Farrowing crates for pig farming are one of the best investments a farmer can make. Sows are moved to these crates about a week before farrowing and kept there until her piglets are weaned at 21 to 28 days of age. The movement of the sows is restricted in the one area of the crate, while the piglets are able to move freely to and from the sows in and out of a creep area.
According to the Welfare Code of the South African Pork Producers Organisation (SAPPO), sows may not be moved to the crates more than seven days prior to their due date and may not be kept there for longer than six weeks after farrowing.
Animal activists might argue that this is a cruel practice, but the truth is that farrowing crates for pig farming may help to improve animal welfare by ensuring optimal temperatures for the piglets and sow and by preventing sows from stepping or rolling over their young.
Besides this, it protects young piglets from diseases and parasites, since the farrowing pens are cleaned and sanitised before the sows are moved into them. In most systems the sows are also washed and dewormed before being moved to these crates.
In addition, the crates allow farmers to better assist sows during labour and better monitor the feed, water intake and health of both the sows and piglets. This is incredibly important, since up to 65% of all piglet mortalities occur during the first week after birth.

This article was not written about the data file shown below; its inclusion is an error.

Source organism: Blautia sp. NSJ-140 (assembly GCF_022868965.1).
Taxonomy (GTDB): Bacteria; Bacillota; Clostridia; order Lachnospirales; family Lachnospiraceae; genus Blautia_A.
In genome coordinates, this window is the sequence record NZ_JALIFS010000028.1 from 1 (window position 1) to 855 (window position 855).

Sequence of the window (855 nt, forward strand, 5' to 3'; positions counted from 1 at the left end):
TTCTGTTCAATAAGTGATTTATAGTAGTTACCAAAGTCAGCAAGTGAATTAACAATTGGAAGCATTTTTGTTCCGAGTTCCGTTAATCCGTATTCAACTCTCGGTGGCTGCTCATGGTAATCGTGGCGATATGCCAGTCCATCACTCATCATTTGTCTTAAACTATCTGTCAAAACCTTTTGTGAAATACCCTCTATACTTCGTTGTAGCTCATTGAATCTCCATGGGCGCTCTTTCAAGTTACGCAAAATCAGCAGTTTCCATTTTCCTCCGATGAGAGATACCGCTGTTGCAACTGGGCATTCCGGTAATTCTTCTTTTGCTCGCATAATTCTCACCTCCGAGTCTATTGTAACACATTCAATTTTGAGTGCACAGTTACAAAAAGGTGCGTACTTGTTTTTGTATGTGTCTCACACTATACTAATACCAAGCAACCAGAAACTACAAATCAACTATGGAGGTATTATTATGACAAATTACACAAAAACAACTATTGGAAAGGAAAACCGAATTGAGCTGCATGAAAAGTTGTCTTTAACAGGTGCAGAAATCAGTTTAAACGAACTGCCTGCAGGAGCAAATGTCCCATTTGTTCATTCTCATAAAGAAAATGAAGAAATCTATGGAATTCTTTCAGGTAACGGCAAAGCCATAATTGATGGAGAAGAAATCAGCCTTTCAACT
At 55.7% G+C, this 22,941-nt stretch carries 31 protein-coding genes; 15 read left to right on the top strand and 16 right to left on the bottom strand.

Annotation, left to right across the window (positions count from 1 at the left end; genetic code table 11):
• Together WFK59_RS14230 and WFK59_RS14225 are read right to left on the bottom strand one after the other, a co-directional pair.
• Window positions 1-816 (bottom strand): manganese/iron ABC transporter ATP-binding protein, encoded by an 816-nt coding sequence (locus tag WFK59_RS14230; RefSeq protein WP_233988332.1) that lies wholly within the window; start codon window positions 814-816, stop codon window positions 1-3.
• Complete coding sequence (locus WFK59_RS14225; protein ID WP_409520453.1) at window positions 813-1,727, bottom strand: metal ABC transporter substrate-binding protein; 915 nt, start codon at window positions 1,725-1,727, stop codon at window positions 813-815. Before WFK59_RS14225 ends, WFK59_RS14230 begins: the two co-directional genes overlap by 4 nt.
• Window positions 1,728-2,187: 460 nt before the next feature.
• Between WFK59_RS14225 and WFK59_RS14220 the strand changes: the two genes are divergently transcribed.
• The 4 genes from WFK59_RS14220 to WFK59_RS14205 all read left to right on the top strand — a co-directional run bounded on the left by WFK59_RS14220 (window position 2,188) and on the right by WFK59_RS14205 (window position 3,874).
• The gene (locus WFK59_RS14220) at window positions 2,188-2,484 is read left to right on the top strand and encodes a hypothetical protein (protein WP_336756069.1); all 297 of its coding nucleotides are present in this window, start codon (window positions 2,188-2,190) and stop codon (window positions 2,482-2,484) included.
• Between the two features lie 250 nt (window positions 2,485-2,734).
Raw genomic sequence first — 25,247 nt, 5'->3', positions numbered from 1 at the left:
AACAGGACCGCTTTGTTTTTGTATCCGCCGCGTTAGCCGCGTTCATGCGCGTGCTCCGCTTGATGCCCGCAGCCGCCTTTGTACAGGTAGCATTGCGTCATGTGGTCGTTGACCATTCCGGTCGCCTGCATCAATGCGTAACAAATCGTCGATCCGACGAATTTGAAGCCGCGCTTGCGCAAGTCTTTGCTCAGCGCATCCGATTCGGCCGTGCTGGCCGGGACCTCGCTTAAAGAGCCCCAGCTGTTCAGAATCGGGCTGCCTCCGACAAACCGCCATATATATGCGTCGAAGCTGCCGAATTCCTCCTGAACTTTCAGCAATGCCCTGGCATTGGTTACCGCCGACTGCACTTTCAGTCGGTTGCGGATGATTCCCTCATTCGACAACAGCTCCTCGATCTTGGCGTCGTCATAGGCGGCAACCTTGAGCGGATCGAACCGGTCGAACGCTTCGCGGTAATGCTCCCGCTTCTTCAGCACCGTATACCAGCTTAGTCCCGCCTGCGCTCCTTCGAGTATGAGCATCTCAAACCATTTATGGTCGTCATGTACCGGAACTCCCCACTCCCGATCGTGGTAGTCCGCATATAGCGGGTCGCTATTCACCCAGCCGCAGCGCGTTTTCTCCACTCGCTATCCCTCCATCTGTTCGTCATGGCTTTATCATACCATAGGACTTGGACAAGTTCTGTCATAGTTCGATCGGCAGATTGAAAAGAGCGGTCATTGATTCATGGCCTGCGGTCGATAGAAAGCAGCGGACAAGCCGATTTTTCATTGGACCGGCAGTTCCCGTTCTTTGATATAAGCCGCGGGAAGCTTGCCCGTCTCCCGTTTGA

According to the website, Farming Truth, the good definitely “outweighs the bad” with farrowing crates not only being a common farming practice in South Africa, but also the United Kingdom, Europe and the United States.
The main disadvantage is the cost, since the crates are expensive to start off with and will add to cleaning and electricity costs. Improved animal welfare, fewer mortalities and better growth, however, makes up for this over the long run. Other disadvantages are that it may cause injuries and health problems, such as foot sores and even lameness, if not designed or cleaned properly.
According to the Welfare Code, the pens should allow for the natural movement and behaviour of the pigs. Sows, therefore, should be able to lie down and stand without any restrictions to their limbs. The back of a sow should not touch the top bars of the crate, nor should her sides be in contact simultaneously with both sides of the crates.
Farrowing crates do not have to be kept indoors. In America there are free-range farmers who successfully use collapsible crates on pastures during the warmer months of the year. They rotate the crates over the pastures to prevent a build up of diseases or parasites on specific spots.
South African pig farmers should only attempt this in areas where the night temperatures are warm enough to sustain the piglets, which thrive at 27 to 32 degrees Celsius. This type of production will not cater for the cooler temperatures required by the sows, whose feed-intake and milk production becomes negatively affected at temperatures higher than 21 degrees Celsius.
In indoor systems this challenge is overcome by providing spot heating and warmer flooring in the heating area, while the sow area has cooler flooring. Various designs and structures are available, ask an animal health technician for advice on a structure that would be most suitable for your production needs.